Tuesday, December 27, 2011

Our Non-functional Congress

The mess surrounding the payroll tax cut (technically a Social Security tax holiday) shows once and for all that Congress is dysfunctional. The Democrats' great triumph was to kick the can down the road - and not very far. The extension that was passes was just long enough for Congress to go on break and start bickering again. A two month extension will not stimulate the economy. Neither will a ten month extension beyond that. The amount of the cut (around $20/week) is too small to do any real stimulating.

The tax cut was originally sold as an economic stimulus but the economy continued to languish so it should have been allowed to expire. Yes, that would have raised taxes on most workers but consider the consequences of continuing it. This tax funds Social Security. Cutting it turned a small surplus into a deficit. The country cannot stop writing Social Security checks so the Treasury has to make up the difference by borrowing so this tax cut adds to the deficit.

The Democrats' solution to this was to make up the difference by taxing millionaires. That would probably be the first step in turning Social Security from a self-funded entitlement (albeit, one with a demographic time bomb) into an income transfer from the rich to the elderly.

There is the source of the deadlocks. The Democrats want to reshape tax policy to redistribute income. The Republicans simply want to raise the money needed to run government. The Democrats see the growing divide between the rich and poor as a problem that needs an immediate solution. The Republicans see government policy as an impediment to growth which will benefit everyone.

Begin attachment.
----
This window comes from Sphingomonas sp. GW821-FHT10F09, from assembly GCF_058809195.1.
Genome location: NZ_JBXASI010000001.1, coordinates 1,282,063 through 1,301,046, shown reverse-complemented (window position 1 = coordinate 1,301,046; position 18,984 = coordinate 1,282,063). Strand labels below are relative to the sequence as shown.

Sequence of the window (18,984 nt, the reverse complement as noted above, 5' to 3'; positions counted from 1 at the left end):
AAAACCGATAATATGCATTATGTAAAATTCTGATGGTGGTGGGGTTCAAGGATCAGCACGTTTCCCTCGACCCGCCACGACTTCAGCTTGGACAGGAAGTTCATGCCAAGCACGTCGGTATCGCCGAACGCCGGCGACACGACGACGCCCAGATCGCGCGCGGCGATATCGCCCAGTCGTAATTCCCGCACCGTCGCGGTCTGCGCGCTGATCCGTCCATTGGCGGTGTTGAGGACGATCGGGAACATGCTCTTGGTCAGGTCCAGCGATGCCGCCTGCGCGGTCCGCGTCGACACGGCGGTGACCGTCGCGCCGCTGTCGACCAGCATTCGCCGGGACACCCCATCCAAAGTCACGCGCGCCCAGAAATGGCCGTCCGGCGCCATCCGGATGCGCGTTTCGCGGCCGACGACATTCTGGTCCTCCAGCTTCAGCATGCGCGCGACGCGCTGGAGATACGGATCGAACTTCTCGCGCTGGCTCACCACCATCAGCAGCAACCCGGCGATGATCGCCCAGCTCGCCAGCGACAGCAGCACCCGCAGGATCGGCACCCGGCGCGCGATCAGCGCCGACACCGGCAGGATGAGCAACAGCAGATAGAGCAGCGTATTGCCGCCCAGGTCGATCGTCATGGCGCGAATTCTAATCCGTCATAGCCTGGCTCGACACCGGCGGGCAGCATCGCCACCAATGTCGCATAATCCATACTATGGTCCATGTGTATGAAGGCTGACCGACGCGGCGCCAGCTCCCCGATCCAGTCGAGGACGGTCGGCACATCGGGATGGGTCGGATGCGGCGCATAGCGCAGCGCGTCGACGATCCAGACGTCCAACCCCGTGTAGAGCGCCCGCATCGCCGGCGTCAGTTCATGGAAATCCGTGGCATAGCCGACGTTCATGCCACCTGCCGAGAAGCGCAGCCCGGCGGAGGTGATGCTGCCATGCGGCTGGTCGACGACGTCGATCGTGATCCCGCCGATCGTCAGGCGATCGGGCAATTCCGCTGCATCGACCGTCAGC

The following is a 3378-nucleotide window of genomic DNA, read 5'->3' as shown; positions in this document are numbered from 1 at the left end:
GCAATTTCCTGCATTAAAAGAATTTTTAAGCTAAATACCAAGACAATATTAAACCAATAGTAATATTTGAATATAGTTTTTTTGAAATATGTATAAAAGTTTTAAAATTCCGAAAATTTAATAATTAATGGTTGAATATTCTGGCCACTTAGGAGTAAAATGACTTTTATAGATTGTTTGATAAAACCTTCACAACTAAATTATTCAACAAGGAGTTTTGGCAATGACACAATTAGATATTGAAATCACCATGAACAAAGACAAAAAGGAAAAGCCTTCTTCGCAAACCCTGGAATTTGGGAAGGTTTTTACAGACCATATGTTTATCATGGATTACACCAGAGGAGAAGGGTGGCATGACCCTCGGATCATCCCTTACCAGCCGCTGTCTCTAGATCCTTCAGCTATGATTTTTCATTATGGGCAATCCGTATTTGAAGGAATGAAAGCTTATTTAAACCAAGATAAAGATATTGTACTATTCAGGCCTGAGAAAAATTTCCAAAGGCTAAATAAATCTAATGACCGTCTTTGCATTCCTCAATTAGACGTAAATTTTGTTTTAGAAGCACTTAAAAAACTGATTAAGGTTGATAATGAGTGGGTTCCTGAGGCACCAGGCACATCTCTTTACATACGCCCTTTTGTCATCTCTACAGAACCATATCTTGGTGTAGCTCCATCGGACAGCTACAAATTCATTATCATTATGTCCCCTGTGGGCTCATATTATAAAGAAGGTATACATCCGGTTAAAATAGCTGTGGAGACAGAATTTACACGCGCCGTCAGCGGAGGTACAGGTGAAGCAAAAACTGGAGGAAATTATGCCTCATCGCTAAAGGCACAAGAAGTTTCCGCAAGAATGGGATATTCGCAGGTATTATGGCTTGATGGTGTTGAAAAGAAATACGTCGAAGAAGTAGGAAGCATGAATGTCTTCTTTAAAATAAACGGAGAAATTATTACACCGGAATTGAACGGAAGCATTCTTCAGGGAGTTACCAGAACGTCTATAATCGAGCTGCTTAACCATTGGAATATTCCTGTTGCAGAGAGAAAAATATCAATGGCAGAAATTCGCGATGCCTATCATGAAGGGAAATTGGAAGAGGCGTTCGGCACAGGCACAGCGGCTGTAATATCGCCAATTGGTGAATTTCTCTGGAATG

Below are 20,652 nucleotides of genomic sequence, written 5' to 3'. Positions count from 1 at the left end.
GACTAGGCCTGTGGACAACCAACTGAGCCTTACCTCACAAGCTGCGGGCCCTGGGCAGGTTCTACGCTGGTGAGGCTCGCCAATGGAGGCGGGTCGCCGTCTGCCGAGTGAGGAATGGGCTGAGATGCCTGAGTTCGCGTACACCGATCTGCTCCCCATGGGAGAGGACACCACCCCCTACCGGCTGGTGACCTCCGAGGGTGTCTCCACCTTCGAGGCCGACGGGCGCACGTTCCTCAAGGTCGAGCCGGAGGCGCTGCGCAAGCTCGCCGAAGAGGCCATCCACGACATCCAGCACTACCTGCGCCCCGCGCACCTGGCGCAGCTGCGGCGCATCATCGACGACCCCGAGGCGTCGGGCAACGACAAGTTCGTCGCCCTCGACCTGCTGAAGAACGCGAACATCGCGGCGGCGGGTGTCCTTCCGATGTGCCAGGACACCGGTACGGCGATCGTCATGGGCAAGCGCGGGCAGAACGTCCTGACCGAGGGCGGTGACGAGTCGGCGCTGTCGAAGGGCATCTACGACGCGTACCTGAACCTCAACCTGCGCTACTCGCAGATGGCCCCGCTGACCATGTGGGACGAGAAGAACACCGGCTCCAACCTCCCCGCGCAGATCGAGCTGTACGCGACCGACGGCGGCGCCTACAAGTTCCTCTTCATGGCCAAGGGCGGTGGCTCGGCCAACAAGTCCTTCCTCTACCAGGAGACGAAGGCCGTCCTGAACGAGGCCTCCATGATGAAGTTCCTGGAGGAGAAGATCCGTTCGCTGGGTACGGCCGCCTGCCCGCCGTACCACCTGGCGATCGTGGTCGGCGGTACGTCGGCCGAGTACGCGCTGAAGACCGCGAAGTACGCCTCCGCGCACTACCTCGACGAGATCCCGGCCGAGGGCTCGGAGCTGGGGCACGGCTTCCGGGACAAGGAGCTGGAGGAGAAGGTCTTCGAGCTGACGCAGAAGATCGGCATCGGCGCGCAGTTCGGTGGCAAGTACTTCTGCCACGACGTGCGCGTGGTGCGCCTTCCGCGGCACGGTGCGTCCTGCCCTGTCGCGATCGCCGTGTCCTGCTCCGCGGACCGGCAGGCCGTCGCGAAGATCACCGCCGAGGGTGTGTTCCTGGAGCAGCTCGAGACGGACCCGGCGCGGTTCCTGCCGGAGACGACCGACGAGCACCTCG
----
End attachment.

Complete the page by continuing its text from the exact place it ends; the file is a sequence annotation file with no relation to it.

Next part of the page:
In addition to genuine disagreements about the role of government, the Democrats have decided that the path to success at the polls is to allow the Republicans to offer solutions for Medicare, Medicaid, and Social Security. Once the Republicans' plans are on the table, the Democrats can pretend that there is no problem and accuse the Republicans of trying to end these programs. The Democrats' insistence that the Republicans are trying to end Medicare was labeled the "Lie of the year" by Politifact. Politifact points out that the Democrats would be on solid ground if they said that the Republicans were trying to privatize Medicare. Instead, the Democrats use the description "end", accompanied by video of a Republican literally throwing an old woman over a cliff.

According to the book Confidence Men, the Obama administration began health care reform with the intention of controlling costs. After switching their focus to insurance reform, their plan for controlling costs evolved. It now consists of doing nothing as long as possible in the hope that the eventual imminent disaster will break the deadlock.

So, how did we end up at this point?